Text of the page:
When we met in an empty apartment in a nondescript suburb of Yanji, Mrs Lee was visibly nervous, fretful for her security in a city where the police pay rewards to anyone who denounces a North Korean migrant. The interviews, arranged through intermediaries, were conducted sitting on the floor of the sparsely furnished apartment, below the line of sight of anyone outside.
Mrs Lee was carefully made up and nervously fingered her cheap, plastic jewellery as she spoke – knowing that if caught she would be sent back to North Korea to spend months in the gulags on starvation rations.
But, she said, the situation at home was so desperate she had no option but to risk all and leave, and now she wanted the world to know what was happening in her country.
In January, a month after seeing the dead man in the station, Mrs Lee stood in the doorway of her farmhouse, surveyed the barren hillsides around, and decided it was time to go. Everything that could be used for firewood had been stripped from the land over previous decades as families battled for warmth winter; now all was bare and infertile.
“When I was young, the woods outside my house were so thick you could get lost coming home,” she recalled. “But now there is only bare land – even the roots of the trees are gone. I couldn’t see how I could continue to live in North Korea.”
So in a leave of absence from her agricultural work unit, timed to coincide with a moonless night, she put on her warmest clothes and walked eight miles to the frozen Tumen river, the dividing line between destitute North Korea and economically booming China.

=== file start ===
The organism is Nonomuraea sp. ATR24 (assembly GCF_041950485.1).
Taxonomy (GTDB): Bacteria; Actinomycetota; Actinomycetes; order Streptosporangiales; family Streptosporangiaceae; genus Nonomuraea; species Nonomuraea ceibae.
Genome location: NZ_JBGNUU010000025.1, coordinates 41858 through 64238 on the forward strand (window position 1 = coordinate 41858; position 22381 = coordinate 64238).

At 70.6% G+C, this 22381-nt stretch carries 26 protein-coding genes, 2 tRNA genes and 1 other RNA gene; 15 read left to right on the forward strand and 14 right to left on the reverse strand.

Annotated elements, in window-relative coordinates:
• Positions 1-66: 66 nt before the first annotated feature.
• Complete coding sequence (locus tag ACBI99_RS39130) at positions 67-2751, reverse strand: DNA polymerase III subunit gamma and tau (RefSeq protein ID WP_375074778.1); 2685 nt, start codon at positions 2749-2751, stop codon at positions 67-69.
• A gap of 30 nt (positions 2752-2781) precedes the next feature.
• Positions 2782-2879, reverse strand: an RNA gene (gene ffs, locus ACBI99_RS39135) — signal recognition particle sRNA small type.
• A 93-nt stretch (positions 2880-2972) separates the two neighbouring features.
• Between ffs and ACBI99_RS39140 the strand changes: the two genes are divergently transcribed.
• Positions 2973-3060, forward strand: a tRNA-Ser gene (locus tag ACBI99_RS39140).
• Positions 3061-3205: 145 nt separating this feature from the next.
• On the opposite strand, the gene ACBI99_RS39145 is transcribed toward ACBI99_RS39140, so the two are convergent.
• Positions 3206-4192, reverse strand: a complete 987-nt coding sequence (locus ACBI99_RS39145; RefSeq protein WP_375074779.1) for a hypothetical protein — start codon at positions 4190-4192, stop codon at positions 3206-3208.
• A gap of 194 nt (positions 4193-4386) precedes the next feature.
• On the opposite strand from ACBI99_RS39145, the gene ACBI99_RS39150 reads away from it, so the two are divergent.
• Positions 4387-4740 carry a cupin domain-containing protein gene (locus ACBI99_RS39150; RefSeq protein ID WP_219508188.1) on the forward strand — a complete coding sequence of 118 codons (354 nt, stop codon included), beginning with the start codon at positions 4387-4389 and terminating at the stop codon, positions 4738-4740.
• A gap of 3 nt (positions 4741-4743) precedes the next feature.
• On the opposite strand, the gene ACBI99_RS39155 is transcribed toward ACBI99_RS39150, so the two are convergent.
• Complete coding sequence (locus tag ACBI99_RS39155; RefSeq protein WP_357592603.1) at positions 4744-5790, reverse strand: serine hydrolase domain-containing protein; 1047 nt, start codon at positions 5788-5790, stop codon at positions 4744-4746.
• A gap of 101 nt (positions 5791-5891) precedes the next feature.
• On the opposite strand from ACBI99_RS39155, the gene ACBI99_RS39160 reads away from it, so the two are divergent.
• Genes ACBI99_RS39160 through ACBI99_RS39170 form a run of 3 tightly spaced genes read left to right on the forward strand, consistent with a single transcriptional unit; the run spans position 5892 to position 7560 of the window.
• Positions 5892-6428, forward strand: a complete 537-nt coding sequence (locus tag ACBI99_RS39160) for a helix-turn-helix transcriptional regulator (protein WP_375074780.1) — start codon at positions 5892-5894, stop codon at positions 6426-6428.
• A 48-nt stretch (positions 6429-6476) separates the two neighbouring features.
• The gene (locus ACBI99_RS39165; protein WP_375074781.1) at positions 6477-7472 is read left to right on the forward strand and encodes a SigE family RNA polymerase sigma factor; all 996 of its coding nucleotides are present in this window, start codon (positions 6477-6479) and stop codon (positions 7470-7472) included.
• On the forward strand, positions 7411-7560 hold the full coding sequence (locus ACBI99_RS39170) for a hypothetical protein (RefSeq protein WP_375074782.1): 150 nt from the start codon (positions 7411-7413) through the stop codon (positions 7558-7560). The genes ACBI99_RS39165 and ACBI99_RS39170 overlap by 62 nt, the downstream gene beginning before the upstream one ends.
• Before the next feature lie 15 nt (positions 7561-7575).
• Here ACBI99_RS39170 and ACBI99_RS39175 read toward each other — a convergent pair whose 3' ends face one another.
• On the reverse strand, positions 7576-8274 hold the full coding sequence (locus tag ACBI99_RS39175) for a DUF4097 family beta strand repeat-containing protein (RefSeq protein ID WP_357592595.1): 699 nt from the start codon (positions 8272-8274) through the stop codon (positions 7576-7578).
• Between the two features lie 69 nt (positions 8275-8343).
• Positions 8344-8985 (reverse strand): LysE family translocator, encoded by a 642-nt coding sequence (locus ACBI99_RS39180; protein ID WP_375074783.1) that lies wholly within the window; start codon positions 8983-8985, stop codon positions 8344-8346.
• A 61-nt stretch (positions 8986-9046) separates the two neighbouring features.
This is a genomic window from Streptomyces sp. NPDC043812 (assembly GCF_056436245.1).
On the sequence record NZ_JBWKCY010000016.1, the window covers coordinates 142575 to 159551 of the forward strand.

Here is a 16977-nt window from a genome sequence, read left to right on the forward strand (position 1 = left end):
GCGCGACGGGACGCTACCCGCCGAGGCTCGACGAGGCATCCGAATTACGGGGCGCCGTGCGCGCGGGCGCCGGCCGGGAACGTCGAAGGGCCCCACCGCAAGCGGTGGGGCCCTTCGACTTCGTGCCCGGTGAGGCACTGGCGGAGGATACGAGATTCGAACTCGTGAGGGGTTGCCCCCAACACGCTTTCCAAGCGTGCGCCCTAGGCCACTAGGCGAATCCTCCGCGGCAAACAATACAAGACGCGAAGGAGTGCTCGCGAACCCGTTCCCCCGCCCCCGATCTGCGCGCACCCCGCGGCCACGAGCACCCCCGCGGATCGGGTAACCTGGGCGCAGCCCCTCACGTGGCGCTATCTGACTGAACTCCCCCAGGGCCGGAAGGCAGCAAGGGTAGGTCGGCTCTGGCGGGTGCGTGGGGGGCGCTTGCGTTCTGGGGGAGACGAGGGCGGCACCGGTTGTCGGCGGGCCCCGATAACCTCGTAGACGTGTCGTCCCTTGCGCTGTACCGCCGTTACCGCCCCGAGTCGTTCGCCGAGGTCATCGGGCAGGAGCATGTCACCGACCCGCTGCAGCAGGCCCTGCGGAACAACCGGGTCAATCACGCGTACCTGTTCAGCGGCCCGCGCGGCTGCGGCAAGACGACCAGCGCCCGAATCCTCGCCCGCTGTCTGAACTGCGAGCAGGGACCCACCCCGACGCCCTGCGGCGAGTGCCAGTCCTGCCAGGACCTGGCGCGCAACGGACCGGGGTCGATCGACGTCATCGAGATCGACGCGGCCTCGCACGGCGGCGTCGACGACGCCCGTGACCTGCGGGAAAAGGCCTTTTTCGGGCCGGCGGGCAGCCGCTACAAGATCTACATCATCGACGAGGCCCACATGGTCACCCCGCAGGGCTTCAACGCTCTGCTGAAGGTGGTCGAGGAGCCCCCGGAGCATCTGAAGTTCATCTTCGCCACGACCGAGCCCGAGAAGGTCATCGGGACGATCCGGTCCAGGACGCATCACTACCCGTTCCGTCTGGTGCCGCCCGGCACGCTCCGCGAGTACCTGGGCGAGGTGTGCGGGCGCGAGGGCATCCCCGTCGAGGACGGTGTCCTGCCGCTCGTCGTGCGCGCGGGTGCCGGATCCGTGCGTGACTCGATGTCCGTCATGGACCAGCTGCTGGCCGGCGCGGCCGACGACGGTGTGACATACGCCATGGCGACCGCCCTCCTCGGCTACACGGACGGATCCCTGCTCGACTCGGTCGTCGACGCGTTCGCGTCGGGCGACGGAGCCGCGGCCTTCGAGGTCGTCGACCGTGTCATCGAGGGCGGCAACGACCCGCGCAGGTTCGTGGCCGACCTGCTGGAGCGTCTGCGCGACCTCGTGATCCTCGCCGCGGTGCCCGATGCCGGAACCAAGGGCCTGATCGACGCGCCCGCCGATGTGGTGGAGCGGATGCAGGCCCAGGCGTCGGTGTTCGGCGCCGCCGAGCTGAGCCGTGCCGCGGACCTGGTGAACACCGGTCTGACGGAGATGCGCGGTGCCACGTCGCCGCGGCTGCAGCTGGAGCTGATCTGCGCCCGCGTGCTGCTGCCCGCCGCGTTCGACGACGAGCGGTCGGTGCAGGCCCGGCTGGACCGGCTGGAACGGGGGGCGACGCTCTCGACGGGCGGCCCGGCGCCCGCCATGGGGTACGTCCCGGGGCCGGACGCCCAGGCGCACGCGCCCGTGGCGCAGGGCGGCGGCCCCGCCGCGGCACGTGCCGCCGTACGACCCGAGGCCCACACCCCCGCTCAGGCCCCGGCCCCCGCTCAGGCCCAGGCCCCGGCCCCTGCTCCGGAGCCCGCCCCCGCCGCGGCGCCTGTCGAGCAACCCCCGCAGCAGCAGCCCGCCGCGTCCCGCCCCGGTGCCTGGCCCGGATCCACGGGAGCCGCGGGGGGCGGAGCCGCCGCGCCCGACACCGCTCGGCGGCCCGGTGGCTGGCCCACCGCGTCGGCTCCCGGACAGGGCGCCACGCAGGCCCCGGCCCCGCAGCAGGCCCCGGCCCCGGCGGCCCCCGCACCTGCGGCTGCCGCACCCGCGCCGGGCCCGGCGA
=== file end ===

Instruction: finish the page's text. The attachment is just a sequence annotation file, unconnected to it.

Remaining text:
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TWO YEARS LATER…….
North Korean parents ‘eating their own children’ after being driven mad by hunger in famine-hit pariah state
- Undercover reporters found a ‘shocking’ number of cannibalism incidents
- Up to 10,000 people feared dead after ‘hidden famine’ in farming provinces
- Drought and confiscated food contribute to desperate shortage, reports say
- Reports of men digging up corpses for food and murdering children
By Becky Evans
PUBLISHED: 11:11 EST, 27 January 2013 | UPDATED: 03:10 EST, 28 January 2013
A starving man in North Korea has been executed after murdering his two children for food, reports from inside the secretive state claim.
A ‘hidden famine’ in the farming provinces of North and South Hwanghae is believed to have killed up to 10,000 people and there are fears that incidents of cannibalism have risen.
The grim story is just one to emerge as residents battle starvation after a drought hit farms and shortages were compounded by party officials confiscating food.
North Korean leader Kim Jong Un has spent vast sums of money on two rocket launches despite reports of desperate food shortages in the country and concerns that 10,000 people have died in a famine
Undercover reporters from Asia Press told the Sunday Times that one man dug up his grandchild’s corpse and ate it. Another, boiled his own child for food.
Despite reports of the widespread famine, Kim Jong Un, 30, has spent vast sums of money on two rocket launches in recent months.
There are fears he is planning a nuclear test in protest at a UN Security Council punishment for the recent rocket launches and to counter what it sees as US hostility.
One informant was quoted as saying: ‘In my village in May a man who killed his own two children and tried to eat them was executed by a firing squad.’
Farming communities, such as these pictured outside the capital Pyongyang last year, have been desperately hit by drought which has led to reports of people turning to cannibalism in a bid to ward off starvation